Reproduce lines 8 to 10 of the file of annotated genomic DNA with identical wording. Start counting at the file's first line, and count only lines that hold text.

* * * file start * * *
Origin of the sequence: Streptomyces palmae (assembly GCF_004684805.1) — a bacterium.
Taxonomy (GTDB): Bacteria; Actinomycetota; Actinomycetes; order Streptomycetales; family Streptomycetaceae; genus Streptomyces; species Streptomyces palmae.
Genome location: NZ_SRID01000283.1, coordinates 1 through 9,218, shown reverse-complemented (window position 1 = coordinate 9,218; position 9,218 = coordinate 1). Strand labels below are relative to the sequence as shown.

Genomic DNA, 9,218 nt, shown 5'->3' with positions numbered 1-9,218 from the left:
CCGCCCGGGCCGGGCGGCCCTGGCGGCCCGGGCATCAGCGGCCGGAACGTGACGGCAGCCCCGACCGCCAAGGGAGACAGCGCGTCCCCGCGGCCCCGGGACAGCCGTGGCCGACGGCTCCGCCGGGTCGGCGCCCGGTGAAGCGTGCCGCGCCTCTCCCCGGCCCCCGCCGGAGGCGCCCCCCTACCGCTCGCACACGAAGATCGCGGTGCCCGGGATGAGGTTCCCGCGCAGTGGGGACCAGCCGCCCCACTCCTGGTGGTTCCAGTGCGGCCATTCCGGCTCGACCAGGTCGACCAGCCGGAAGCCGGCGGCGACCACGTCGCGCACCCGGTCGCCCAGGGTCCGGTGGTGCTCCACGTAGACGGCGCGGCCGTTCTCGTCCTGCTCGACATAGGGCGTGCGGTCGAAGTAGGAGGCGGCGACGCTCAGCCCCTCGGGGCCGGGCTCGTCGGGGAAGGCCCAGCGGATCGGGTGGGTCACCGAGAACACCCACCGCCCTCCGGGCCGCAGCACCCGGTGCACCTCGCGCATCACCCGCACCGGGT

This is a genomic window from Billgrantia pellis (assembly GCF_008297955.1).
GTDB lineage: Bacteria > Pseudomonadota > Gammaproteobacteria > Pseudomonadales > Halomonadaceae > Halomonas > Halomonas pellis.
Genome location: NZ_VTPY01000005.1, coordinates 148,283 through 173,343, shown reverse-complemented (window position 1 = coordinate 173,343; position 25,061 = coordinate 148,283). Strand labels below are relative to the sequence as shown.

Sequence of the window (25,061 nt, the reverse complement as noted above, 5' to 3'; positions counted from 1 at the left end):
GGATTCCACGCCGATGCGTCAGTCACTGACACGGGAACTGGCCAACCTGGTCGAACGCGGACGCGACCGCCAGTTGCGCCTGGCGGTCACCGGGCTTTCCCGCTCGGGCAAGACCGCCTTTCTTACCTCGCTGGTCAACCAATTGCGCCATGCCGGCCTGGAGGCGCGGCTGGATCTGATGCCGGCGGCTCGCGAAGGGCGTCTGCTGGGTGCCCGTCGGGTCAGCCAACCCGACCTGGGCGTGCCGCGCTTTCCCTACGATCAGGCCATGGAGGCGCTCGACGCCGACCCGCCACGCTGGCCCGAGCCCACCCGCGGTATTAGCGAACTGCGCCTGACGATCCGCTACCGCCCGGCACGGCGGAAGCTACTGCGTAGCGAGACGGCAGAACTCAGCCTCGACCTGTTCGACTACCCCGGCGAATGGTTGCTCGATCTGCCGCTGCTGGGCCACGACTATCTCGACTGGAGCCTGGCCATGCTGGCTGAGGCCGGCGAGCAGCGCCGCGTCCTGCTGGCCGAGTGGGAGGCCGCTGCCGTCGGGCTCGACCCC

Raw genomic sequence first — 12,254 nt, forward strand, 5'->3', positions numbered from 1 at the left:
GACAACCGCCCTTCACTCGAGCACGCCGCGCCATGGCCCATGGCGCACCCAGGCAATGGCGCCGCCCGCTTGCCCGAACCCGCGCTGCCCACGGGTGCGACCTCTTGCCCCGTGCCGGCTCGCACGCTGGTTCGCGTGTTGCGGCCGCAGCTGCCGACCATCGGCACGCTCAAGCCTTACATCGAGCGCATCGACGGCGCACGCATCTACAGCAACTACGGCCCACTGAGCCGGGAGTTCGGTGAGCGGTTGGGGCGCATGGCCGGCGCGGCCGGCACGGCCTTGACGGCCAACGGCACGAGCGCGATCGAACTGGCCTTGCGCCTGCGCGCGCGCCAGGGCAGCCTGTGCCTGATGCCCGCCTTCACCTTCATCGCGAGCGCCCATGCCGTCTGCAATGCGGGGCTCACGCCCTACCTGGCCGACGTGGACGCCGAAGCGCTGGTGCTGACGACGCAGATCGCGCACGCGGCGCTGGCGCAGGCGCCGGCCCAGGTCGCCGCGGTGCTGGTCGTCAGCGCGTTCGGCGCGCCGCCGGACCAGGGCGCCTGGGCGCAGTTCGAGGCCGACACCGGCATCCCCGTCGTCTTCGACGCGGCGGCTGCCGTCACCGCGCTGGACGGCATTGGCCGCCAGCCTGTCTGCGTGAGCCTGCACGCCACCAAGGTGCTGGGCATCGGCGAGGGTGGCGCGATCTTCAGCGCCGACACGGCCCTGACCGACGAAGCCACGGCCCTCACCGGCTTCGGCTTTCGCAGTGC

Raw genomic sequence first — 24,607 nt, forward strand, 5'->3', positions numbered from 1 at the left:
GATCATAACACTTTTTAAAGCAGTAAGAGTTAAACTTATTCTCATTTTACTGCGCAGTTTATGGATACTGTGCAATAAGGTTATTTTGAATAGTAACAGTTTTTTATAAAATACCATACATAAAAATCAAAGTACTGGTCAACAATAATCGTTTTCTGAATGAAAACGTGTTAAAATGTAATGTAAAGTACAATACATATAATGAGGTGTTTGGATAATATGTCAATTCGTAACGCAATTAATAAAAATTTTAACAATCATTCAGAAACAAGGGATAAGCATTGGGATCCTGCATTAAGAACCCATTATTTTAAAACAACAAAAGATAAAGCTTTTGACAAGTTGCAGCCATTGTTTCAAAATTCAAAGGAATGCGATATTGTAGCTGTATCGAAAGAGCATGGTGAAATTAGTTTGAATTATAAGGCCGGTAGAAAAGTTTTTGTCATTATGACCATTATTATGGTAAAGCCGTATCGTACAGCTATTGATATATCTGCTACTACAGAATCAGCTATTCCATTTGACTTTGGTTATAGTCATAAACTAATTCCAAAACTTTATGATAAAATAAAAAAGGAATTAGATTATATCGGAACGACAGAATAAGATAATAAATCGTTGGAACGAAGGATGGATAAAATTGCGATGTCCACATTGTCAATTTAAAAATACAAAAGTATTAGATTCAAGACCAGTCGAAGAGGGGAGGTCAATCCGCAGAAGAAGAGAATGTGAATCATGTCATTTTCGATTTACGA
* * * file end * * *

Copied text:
Genome location: NZ_VTPY01000005.1, coordinates 148,283 through 173,343, shown reverse-complemented (window position 1 = coordinate 173,343; position 25,061 = coordinate 148,283). Strand labels below are relative to the sequence as shown.

Sequence of the window (25,061 nt, the reverse complement as noted above, 5' to 3'; positions counted from 1 at the left end):
GGATTCCACGCCGATGCGTCAGTCACTGACACGGGAACTGGCCAACCTGGTCGAACGCGGACGCGACCGCCAGTTGCGCCTGGCGGTCACCGGGCTTTCCCGCTCGGGCAAGACCGCCTTTCTTACCTCGCTGGTCAACCAATTGCGCCATGCCGGCCTGGAGGCGCGGCTGGATCTGATGCCGGCGGCTCGCGAAGGGCGTCTGCTGGGTGCCCGTCGGGTCAGCCAACCCGACCTGGGCGTGCCGCGCTTTCCCTACGATCAGGCCATGGAGGCGCTCGACGCCGACCCGCCACGCTGGCCCGAGCCCACCCGCGGTATTAGCGAACTGCGCCTGACGATCCGCTACCGCCCGGCACGGCGGAAGCTACTGCGTAGCGAGACGGCAGAACTCAGCCTCGACCTGTTCGACTACCCCGGCGAATGGTTGCTCGATCTGCCGCTGCTGGGCCACGACTATCTCGACTGGAGCCTGGCCATGCTGGCTGAGGCCGGCGAGCAGCGCCGCGTCCTGCTGGCCGAGTGGGAGGCCGCTGCCGTCGGGCTCGACCCC